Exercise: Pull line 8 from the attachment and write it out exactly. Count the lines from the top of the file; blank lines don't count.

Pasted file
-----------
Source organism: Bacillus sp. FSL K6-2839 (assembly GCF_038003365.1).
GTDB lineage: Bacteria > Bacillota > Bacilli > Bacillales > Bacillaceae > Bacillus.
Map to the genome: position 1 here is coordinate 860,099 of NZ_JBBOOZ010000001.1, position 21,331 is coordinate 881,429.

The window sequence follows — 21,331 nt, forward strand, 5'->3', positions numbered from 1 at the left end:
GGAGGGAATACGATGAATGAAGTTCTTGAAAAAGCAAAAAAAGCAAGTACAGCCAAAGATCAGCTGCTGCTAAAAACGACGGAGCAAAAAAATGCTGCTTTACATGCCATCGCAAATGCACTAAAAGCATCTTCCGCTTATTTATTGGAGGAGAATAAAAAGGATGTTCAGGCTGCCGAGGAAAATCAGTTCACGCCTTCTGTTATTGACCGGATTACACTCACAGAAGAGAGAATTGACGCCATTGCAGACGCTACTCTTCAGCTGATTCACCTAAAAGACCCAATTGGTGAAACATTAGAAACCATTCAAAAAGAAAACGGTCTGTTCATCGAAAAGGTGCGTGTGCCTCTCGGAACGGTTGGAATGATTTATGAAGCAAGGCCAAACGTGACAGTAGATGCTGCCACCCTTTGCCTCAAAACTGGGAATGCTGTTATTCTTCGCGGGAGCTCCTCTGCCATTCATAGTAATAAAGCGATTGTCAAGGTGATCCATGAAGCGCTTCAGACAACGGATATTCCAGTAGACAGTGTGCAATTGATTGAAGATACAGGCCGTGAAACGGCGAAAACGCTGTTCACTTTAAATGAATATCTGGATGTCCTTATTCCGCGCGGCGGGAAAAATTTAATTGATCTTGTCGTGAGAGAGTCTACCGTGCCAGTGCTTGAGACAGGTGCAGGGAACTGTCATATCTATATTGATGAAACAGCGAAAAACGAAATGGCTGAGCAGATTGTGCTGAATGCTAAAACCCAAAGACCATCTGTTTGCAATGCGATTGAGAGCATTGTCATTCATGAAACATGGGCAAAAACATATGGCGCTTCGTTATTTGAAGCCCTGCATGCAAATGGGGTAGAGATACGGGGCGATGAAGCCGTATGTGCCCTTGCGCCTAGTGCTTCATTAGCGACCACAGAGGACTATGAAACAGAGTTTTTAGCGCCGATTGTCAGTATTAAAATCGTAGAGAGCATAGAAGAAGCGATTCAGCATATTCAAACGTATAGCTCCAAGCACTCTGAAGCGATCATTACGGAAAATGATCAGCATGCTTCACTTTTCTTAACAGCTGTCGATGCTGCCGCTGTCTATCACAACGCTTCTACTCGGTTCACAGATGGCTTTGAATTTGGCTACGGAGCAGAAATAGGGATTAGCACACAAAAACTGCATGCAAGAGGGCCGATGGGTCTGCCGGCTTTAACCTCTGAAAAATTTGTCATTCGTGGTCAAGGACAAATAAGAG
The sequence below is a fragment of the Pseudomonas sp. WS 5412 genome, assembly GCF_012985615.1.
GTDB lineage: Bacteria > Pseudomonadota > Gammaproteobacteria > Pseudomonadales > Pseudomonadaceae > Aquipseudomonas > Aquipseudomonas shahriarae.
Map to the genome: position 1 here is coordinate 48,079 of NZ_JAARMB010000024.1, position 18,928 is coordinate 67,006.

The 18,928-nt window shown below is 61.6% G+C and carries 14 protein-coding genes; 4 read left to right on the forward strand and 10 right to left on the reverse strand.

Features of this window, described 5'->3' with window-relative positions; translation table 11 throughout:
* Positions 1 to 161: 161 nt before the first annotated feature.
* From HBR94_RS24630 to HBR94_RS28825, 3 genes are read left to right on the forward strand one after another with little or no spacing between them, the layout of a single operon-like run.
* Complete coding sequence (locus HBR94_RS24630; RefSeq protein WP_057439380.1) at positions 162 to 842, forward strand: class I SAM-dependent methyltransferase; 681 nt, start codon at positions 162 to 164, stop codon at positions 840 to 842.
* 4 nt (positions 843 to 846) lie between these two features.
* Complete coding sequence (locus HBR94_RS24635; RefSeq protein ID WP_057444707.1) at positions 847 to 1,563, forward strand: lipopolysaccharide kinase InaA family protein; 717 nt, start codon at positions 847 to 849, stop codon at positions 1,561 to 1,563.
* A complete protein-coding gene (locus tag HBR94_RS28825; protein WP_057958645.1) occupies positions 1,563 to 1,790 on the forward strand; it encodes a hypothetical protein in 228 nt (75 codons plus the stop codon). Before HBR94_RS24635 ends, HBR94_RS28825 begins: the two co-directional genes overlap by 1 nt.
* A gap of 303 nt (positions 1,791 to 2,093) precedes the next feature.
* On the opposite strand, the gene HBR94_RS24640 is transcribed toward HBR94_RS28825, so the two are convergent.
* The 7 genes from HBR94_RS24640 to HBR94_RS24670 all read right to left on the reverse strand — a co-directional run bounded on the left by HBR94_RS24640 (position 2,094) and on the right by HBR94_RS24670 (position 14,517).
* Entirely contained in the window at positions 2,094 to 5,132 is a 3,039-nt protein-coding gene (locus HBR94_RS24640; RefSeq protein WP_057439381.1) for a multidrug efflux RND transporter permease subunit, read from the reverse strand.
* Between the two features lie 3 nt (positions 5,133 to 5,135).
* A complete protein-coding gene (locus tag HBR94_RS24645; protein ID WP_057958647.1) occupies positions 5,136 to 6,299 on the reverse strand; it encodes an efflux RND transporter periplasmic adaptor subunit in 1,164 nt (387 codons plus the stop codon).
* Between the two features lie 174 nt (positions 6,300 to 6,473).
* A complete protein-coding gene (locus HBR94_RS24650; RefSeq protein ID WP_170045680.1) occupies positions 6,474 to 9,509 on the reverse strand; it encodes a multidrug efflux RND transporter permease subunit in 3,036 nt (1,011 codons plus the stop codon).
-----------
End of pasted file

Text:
Map to the genome: position 1 here is coordinate 48,079 of NZ_JAARMB010000024.1, position 18,928 is coordinate 67,006.